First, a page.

IT'S THAT time of year, a time to look forward to gatherings and touch base with loved ones, a time of reunion.
I love Thanksgiving because it doesn't involve gifts.
It is not a religious holiday, but it comes close because it involves a kind of American celebration all its own, of giving thanks for what we have and hoping that somehow those who don't have anything manage at least to get fed.
But there can be a down side to holiday get-togethers.
Many psychologists warn us to beware of the holiday blues and to beware of great expectations.
When families gather, there can be small remarks made, small hurts, small comparisons, nuances that can smolder for a long time.
Granted that loneliness can be exacerbated at this time of year. For the lonely, the ill, it is another ball game.
Yet the fact is that we all need something to look forward to, and it doesn't hurt to try to spread good will.
You may come away with a new look at your offspring, or maybe you see something you don't like or someone who gives you a new worry: A relative is too thin, someone is too tired, someone isn't doing well in school. So a parent worries, and holidays exacerbate anxieties.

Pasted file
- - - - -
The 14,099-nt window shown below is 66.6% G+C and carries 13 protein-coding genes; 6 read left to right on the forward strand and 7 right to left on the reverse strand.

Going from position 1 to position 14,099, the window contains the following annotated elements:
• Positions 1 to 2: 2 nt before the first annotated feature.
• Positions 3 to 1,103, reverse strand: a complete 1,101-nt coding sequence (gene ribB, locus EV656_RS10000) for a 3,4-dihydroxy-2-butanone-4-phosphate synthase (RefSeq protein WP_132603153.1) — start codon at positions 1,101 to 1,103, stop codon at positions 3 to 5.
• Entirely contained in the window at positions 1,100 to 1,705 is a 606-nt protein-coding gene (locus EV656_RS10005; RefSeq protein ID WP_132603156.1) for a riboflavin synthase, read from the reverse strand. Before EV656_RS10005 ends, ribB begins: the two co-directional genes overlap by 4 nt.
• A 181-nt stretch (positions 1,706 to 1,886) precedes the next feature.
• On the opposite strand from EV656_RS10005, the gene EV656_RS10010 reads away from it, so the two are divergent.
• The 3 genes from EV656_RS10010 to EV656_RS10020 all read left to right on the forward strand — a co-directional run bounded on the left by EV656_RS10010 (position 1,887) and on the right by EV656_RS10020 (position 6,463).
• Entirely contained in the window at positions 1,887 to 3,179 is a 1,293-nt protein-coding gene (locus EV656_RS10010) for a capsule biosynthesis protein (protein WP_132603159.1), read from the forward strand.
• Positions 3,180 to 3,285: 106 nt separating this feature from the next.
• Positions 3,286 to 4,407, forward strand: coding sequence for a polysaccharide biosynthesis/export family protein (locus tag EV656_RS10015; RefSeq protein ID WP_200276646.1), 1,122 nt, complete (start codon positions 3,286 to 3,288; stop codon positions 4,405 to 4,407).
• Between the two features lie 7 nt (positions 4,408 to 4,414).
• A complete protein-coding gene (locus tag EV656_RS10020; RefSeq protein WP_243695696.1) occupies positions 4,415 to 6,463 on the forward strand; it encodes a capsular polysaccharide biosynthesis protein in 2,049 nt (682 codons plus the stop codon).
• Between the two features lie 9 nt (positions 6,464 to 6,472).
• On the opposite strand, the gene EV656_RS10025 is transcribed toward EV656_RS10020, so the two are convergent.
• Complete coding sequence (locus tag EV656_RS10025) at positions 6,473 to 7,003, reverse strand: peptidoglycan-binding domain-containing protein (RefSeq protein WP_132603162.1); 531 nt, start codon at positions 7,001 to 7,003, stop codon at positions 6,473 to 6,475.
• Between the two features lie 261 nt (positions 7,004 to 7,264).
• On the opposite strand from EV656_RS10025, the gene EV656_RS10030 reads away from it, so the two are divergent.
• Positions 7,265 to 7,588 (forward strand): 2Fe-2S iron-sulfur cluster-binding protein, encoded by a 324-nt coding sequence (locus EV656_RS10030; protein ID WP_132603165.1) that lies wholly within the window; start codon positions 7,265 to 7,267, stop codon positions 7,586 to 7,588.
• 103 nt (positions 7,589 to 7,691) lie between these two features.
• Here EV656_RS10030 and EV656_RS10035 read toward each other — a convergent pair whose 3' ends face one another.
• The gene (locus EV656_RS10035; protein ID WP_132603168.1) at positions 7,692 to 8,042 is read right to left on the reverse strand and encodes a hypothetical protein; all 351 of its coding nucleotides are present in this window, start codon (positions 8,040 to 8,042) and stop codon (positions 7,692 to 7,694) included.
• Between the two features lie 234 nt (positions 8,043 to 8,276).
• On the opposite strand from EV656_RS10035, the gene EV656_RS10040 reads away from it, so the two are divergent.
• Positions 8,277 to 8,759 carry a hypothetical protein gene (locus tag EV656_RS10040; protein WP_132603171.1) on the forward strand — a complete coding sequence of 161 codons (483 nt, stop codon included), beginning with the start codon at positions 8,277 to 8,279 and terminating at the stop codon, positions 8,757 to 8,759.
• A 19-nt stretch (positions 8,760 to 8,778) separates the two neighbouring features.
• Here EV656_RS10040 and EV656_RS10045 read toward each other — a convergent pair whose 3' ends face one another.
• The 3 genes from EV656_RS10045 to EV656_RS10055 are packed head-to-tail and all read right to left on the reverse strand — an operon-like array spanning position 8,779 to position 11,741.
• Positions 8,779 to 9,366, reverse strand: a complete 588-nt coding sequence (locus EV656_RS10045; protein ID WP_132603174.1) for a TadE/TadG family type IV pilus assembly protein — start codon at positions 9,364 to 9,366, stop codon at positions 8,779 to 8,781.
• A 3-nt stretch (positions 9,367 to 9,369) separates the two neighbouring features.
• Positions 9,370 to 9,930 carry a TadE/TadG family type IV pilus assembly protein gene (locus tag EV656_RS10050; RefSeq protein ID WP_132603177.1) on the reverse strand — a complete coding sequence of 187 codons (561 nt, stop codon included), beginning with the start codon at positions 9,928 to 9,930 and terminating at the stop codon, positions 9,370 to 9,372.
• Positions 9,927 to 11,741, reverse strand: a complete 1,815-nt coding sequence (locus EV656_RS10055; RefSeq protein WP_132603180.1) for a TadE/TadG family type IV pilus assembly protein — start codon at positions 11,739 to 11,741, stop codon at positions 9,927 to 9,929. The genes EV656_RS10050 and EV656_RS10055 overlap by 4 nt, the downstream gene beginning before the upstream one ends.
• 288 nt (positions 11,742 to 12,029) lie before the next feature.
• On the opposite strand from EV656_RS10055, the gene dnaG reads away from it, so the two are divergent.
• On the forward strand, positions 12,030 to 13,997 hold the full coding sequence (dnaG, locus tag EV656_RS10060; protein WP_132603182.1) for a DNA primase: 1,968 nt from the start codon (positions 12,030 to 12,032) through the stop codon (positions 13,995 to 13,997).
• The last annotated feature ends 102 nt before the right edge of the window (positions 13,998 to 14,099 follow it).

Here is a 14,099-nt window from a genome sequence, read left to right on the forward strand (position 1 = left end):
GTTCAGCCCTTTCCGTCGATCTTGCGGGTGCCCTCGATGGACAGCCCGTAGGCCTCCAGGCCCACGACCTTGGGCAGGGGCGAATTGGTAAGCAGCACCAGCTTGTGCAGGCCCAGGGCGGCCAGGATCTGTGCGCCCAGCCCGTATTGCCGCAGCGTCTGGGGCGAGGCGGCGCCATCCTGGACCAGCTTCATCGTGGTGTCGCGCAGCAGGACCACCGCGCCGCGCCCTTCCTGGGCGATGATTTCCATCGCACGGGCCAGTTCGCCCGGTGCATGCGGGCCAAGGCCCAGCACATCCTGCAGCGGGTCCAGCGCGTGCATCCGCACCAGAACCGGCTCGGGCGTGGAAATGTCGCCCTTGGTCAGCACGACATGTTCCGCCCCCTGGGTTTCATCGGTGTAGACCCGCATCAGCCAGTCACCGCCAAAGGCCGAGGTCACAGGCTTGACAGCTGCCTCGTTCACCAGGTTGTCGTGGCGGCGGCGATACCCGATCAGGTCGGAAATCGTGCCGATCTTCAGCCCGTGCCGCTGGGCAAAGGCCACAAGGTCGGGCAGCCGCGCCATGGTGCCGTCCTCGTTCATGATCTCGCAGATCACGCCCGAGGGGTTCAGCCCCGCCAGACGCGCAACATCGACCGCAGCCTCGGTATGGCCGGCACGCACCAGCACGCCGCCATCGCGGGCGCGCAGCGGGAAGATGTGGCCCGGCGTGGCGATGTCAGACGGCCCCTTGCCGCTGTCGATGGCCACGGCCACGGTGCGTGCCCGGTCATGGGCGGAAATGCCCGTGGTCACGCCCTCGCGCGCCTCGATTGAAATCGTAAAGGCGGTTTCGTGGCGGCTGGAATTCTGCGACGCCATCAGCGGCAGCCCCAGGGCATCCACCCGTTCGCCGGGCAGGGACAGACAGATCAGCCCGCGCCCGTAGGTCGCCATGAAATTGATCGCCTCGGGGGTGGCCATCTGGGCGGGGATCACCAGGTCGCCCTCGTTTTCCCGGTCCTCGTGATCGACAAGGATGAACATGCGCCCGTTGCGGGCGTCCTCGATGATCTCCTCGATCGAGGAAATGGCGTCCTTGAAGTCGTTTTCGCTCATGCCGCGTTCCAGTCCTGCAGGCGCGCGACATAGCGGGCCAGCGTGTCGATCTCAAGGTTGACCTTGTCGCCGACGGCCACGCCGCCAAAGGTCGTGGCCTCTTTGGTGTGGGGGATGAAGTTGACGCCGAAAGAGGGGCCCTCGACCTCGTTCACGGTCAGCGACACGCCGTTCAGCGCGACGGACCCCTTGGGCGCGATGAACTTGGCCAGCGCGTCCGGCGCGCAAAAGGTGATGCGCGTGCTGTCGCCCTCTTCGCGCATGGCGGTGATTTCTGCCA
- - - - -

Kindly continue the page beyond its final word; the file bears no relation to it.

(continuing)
I was told by my oldest son at a family gathering that I worry too much.
Yes, I do.
You've raised your children and you think that after you've seen them through the early concerns of earaches and measles, then cars and ambulance sirens, their heartbreaks, relationships and weddings -- you think your concerns lessen.
Not so, never so.
They have children and your field of anxieties widens. I guess to not worry would be too easy for me.
When the holiday comes, I try to turn off the worry buttons, I try not to interfere. This is probably the hardest trait to develop as your get older.
So I told my son this summer: "Yes, I worry, but it gives my something to do and keeps me from worrying about myself. It's kind of a mother's prerogative."
It's like a hobby. I think I may actually enjoy worry.
Some friends of ours who have five children moved to Florida two years ago where none of their children live. They loved it; "Free at last," she told me. They were going to enjoy their golden years.
But when I saw her recently, things had changed. Their health had failed, and yes, she wanted to move back nearer to her children.
I told my son, "Let me explain myself to you. There is a difference between interfering -- and I hope I don't do that too much -- and intercession."
I call what I do "intercession."
My interceding is in the form of gentle communication, hopefulness and subliminal prayer, and that is different from interfering directly.
So as we parents run swiftly into the season and worry levels rise as everyone gets stressed out, I say let those of us who fret carry on, then let the happy times roll.